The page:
By Dr. Mordechai Sochen (Minneapolis)
The progymnasium [junior high school] was established in 1921. During its first year, about 40 students, aged approximately 13, enrolled. They all studied in one classroom. The teacher and first principal was Mr. Israel Magentza. He was a young man, a bachelor, charismatic, with vast knowledge of the humanities generally and Jewish studies in particular. But most of all he was an “emissary” par excellence, devoted to his work, with a national-pioneering disposition, who knew what was ahead of him and who overcame all difficulties.
In his first year, he stayed in the house of a German pastor at the edge of the city. This house was furnished as a school for teaching his community. The pastor, by the way, was also the German teacher. The students suffered from him, because he beat them with his hand, which had a heavy ring on one of its fingers. At one time, the students rebelled and refused to return to the class after the break.
The subjects we studied in the first year were Hebrew language and literature, Jewish and general history, geography and the Bible. Most of the subjects did not have textbooks. The teacher used to prepare stencils in his own handwriting and the students used to come to his room to help him make copies on the hectograph.
During its second year, the progymnasium moved to the town center, to a two-story building with classrooms and a staff room. Mathematics, nature studies and Lithuanian were added as subjects. For mathematics we used the book of Sh. Kapit, hand-written and printed by offset. The history text was written by Luboshitsky. For literature we used an anthology (by K. Shulman?) and the Hebrew syntax of N. Lidsky.
The first teacher, Mr. Magentza, had an enormous influence on his students both within and outside the classroom. I remember that he took the students to Pelednagiai, about seven miles from the city, where there was a training farm for pioneers preparing for aliya to Eretz-Israel. You can imagine the impression this visit made on young students. Here they saw the Zionist idea illustrated before their eyes, hinting at the path of their future fulfillment. He helped the students to set up a Hebrew library. They ordered books from the “Dvir” and “Shtibel” publishing houses, and they satisfied their intellectual appetites with a selection of general literature translated into Hebrew, and of modern Hebrew literature. They organized literary “trials”. One of these, on Samuel and Saul, was publicly presented and angered the orthodox because of the non-traditional interpretations expressed by some of the students.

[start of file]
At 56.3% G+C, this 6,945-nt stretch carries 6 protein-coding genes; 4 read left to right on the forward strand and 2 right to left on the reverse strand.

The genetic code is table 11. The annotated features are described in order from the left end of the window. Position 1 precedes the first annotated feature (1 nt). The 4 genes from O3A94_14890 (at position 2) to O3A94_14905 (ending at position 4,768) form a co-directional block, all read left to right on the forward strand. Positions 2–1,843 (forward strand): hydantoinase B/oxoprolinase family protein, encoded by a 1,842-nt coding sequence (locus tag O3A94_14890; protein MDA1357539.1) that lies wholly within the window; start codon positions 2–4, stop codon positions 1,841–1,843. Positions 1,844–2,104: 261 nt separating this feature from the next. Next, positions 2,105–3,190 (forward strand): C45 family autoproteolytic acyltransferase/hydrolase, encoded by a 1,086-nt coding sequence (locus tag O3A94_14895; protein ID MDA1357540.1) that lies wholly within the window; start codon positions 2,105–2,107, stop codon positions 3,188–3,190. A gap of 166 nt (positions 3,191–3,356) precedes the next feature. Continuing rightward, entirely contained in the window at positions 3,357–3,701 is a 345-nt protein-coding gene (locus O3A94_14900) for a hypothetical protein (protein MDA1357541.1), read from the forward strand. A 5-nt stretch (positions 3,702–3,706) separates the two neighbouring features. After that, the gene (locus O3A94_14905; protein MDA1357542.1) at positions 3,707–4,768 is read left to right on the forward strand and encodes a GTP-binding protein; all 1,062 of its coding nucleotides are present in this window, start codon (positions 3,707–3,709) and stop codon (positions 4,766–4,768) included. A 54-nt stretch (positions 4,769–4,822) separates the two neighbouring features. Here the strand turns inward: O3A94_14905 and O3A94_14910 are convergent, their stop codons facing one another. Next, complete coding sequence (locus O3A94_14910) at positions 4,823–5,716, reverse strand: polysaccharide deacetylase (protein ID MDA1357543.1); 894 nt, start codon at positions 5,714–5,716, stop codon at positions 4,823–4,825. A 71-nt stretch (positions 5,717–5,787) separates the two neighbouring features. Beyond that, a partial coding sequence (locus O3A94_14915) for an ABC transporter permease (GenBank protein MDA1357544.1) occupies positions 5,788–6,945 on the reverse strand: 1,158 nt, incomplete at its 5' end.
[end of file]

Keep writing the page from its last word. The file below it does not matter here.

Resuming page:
Most of the students belonged to the Hebrew Scouts, which later became affiliated with Hashomer Hatzair. Undoubtedly, that group’s attitude regarding Zionist pioneering indirectly influenced the decision of the management to change the non-nationalistic Scouts federation to one of a clear Zionist orientation.
When Magentza left Keidan, the school decided to bring in a principal with a formal doctoral degree. The aim was to legitimize the institution in the eyes of the government, granting it the right to issue high-school matriculation certificates. Because it was difficult to find such a man in Lithuania, they brought one from Germany. His name was Rabbi Dr. Meir Kashinsky, a religious Jew who had difficulty speaking Hebrew, and taught history in German. Apart from him, we had a humanities teacher called Klachko, and a Mr. Bloch to teach science. We also had a good teacher of Lithuanian, the wife of an army officer who lived in the area. Attention was also paid to physical training. The gymnastics teacher used to march us through the city streets to the gymnastics hall, where we would perform various complicated physical exercises.
After Dr. Kashinsky came Dr. Ritshman. He was an elderly man, pleasant and easygoing with everyone. In his days, the school was managed smoothly and peacefully. One of his projects involved establishing a nature museum. He used to bring snakes, butterflies, etc., and display them within a glass cupboard.
After four years in the school, those students who wished to continue their studies would transfer to the Hebrew gymnasium in Kovno. I remember that we had a group of about ten students who sat for examinations in 1925 at “Schwabe’s gymnasium” in Kovno, and nearly all of them were accepted into the sixth level.
Those were good days for the Jews of Lithuania. There was an atmosphere of freedom, and we were able to develop education and the community autonomously according to the spirit and tradition of our people. However, this period did not last long. The Lithuanians undermined this freedom with all sorts of restrictions. Many of the nation’s youth foresaw that the golden age in Lithuania would not last, and they made aliya to Eretz-Israel. Many of our school’s students are living now in Israel, on kibbutzim and in towns. It’s a pity that so many stayed behind and were trapped in the Holocaust.
Translated by Chaim Charutz.